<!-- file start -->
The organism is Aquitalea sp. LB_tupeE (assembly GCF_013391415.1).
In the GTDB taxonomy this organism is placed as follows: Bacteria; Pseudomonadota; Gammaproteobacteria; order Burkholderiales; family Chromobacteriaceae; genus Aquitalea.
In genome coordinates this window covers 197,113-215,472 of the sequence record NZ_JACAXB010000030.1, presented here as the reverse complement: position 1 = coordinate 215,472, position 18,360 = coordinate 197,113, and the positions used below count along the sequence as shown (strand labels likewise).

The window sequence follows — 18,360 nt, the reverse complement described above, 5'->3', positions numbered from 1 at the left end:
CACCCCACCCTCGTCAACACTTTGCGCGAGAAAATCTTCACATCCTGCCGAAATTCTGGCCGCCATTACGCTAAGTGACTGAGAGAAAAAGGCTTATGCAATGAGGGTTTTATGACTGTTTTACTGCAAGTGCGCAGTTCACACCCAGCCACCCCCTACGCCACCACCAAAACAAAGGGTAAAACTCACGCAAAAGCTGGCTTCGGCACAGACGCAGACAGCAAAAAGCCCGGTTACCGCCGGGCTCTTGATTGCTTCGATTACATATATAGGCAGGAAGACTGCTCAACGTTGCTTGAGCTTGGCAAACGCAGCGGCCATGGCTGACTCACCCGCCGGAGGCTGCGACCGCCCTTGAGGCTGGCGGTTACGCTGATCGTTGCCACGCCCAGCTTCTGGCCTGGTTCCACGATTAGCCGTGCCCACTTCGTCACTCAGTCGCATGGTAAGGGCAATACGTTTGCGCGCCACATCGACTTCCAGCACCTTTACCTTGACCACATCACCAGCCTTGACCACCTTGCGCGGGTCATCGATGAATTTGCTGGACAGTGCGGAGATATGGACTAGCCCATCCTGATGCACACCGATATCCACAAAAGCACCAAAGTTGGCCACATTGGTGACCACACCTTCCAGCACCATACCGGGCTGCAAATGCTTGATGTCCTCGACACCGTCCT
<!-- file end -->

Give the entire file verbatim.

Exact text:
The organism is Aquitalea sp. LB_tupeE (assembly GCF_013391415.1).
In the GTDB taxonomy this organism is placed as follows: Bacteria; Pseudomonadota; Gammaproteobacteria; order Burkholderiales; family Chromobacteriaceae; genus Aquitalea.
In genome coordinates this window covers 197,113-215,472 of the sequence record NZ_JACAXB010000030.1, presented here as the reverse complement: position 1 = coordinate 215,472, position 18,360 = coordinate 197,113, and the positions used below count along the sequence as shown (strand labels likewise).

The window sequence follows — 18,360 nt, the reverse complement described above, 5'->3', positions numbered from 1 at the left end:
CACCCCACCCTCGTCAACACTTTGCGCGAGAAAATCTTCACATCCTGCCGAAATTCTGGCCGCCATTACGCTAAGTGACTGAGAGAAAAAGGCTTATGCAATGAGGGTTTTATGACTGTTTTACTGCAAGTGCGCAGTTCACACCCAGCCACCCCCTACGCCACCACCAAAACAAAGGGTAAAACTCACGCAAAAGCTGGCTTCGGCACAGACGCAGACAGCAAAAAGCCCGGTTACCGCCGGGCTCTTGATTGCTTCGATTACATATATAGGCAGGAAGACTGCTCAACGTTGCTTGAGCTTGGCAAACGCAGCGGCCATGGCTGACTCACCCGCCGGAGGCTGCGACCGCCCTTGAGGCTGGCGGTTACGCTGATCGTTGCCACGCCCAGCTTCTGGCCTGGTTCCACGATTAGCCGTGCCCACTTCGTCACTCAGTCGCATGGTAAGGGCAATACGTTTGCGCGCCACATCGACTTCCAGCACCTTTACCTTGACCACATCACCAGCCTTGACCACCTTGCGCGGGTCATCGATGAATTTGCTGGACAGTGCGGAGATATGGACTAGCCCATCCTGATGCACACCGATATCCACAAAAGCACCAAAGTTGGCCACATTGGTGACCACACCTTCCAGCACCATACCGGGCTGCAAATGCTTGATGTCCTCGACACCGTCCT